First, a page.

Doing so helps students feel more comfortable with the format (Douglas & Knighten, 2014). 

  • Additional practice might include small and large group discussions, to give students practice verbally articulating concepts.
  • Short writing assignments where students outline how they might respond to a question orally might also provide opportunities for practice and feedback.

As previously noted, much of the scholarship pertaining to oral assessment approaches has been conducted at institutions outside of the U.S. Many of these institutions provide online resources to help inform design and delivery of these approaches. A subset of these resources is outlined below with relevant links.

As always, please know that Eberly consultants are available to talk with you if you are interested in incorporating oral assessment approaches in your course. Please email to request an individual consultation.


Available resource(s)


Designing oral assessments

Considerations for instructors who wish to consider oral assessment approaches

KTH Royal Institute of Technology Stockholm  (Sweden)

Designing and delivering oral assessments

Comprehensive overview of considerations related to oral assessment approaches including accommodations for students with disabilities and bias mitigation

Leeds Metropolitan University + University of Wollongong (UK/Australia)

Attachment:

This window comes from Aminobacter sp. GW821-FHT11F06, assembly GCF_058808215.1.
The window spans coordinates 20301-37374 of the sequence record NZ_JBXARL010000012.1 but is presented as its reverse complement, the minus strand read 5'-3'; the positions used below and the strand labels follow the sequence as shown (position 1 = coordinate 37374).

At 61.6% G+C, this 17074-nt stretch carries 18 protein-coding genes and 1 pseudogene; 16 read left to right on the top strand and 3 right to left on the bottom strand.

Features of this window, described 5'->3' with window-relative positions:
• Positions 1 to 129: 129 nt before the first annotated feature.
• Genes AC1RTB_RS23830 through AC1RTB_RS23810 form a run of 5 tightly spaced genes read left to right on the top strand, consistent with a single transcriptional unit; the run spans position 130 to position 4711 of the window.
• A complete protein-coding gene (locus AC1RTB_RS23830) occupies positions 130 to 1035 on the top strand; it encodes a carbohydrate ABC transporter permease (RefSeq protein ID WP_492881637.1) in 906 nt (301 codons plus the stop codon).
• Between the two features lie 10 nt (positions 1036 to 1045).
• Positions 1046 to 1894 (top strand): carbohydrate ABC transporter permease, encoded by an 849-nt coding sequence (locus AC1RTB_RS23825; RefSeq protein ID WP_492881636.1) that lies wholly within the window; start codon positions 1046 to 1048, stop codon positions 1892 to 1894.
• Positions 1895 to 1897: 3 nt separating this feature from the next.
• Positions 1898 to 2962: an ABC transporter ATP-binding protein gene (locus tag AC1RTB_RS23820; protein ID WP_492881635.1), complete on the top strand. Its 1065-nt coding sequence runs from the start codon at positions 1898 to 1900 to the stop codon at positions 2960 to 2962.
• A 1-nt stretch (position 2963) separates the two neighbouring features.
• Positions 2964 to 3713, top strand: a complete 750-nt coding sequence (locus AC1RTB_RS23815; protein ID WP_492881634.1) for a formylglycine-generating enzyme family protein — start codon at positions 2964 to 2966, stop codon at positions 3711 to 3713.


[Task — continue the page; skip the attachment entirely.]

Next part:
Shifting to oral assessment approaches

Considerations for instructors who wish to convert traditional in-person exams to oral assessments

Ӧrebro University (Sweden)

Testing technology for oral assessment approaches

Checklist to facilitate preparation for oral assessment approaches in remote/hybrid environments.

Karlsruhe Institute of Technology (Germany)

Communicating expectations related to oral assessment approaches

Sample course policy related to oral assessments conducted in remote/hybrid environments

RWTH Aachen University (Germany)

Helping students to prepare for oral assessments

Tips for students as they prepare for oral assessments in both asynchronous and synchronous formats

University College Cork (Ireland)

Conducting an oral assessment

Overview of best practices during the exam session including strategies for how to ease student anxiety

University of South Hampton (UK)



Dicks, A. P., Lautens, M., Koroluk, K. J., & Skonieczny, S. (2012). Undergraduate oral examinations in a university organic chemistry curriculum. Journal of Chemical Education, 89(12), 1506-1510.

Douglas, J., & Knighten, R. (2014). Using oral quizzes in an engineering mechanics course. In 2014 ASEE North Midwest Section Conference, 1-8.

Joughin, G. (1998). Dimensions of oral assessment. Assessment & Evaluation in Higher Education, 23(4), 367-378.

Kang, D., Goico, S., Ghanbari, S., Bennallack, K. C., Pontes, T., O'Brien, D. H., & Hargis, J. (2019). Providing an Oral Examination as an Authentic Assessment in a Large Section, Undergraduate Diversity Class. International Journal for the Scholarship of Teaching and Learning, 13(2), 10.

Sotiriadou, P., Logan, D., Daly, A., & Guest, R. (2019). The role of authentic assessment to preserve academic integrity and promote skill development and employability. Studies in Higher Education, 1-17.